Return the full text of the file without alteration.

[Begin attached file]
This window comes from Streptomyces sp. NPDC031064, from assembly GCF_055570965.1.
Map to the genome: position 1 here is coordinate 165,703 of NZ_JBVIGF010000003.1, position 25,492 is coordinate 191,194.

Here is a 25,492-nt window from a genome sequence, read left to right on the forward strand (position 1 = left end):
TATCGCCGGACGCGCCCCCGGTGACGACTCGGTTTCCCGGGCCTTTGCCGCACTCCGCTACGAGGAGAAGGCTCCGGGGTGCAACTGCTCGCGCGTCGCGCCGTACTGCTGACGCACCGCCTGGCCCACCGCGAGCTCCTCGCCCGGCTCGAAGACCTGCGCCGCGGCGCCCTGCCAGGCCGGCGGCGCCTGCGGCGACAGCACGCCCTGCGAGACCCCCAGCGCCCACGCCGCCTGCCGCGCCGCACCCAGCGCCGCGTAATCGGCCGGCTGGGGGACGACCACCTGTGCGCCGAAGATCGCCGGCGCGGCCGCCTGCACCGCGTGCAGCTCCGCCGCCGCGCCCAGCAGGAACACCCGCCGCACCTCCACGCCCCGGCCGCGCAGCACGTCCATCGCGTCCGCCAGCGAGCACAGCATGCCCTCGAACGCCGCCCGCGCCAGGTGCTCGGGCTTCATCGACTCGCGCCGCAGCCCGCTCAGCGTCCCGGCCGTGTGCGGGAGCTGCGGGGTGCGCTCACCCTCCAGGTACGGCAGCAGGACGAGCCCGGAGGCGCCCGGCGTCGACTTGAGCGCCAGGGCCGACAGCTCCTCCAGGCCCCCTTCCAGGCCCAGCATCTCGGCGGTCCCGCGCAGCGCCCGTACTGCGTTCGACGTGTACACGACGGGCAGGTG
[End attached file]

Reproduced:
This window comes from Streptomyces sp. NPDC031064, from assembly GCF_055570965.1.
Map to the genome: position 1 here is coordinate 165,703 of NZ_JBVIGF010000003.1, position 25,492 is coordinate 191,194.

Here is a 25,492-nt window from a genome sequence, read left to right on the forward strand (position 1 = left end):
TATCGCCGGACGCGCCCCCGGTGACGACTCGGTTTCCCGGGCCTTTGCCGCACTCCGCTACGAGGAGAAGGCTCCGGGGTGCAACTGCTCGCGCGTCGCGCCGTACTGCTGACGCACCGCCTGGCCCACCGCGAGCTCCTCGCCCGGCTCGAAGACCTGCGCCGCGGCGCCCTGCCAGGCCGGCGGCGCCTGCGGCGACAGCACGCCCTGCGAGACCCCCAGCGCCCACGCCGCCTGCCGCGCCGCACCCAGCGCCGCGTAATCGGCCGGCTGGGGGACGACCACCTGTGCGCCGAAGATCGCCGGCGCGGCCGCCTGCACCGCGTGCAGCTCCGCCGCCGCGCCCAGCAGGAACACCCGCCGCACCTCCACGCCCCGGCCGCGCAGCACGTCCATCGCGTCCGCCAGCGAGCACAGCATGCCCTCGAACGCCGCCCGCGCCAGGTGCTCGGGCTTCATCGACTCGCGCCGCAGCCCGCTCAGCGTCCCGGCCGTGTGCGGGAGCTGCGGGGTGCGCTCACCCTCCAGGTACGGCAGCAGGACGAGCCCGGAGGCGCCCGGCGTCGACTTGAGCGCCAGGGCCGACAGCTCCTCCAGGCCCCCTTCCAGGCCCAGCATCTCGGCGGTCCCGCGCAGCGCCCGTACTGCGTTCGACGTGTACACGACGGGCAGGTG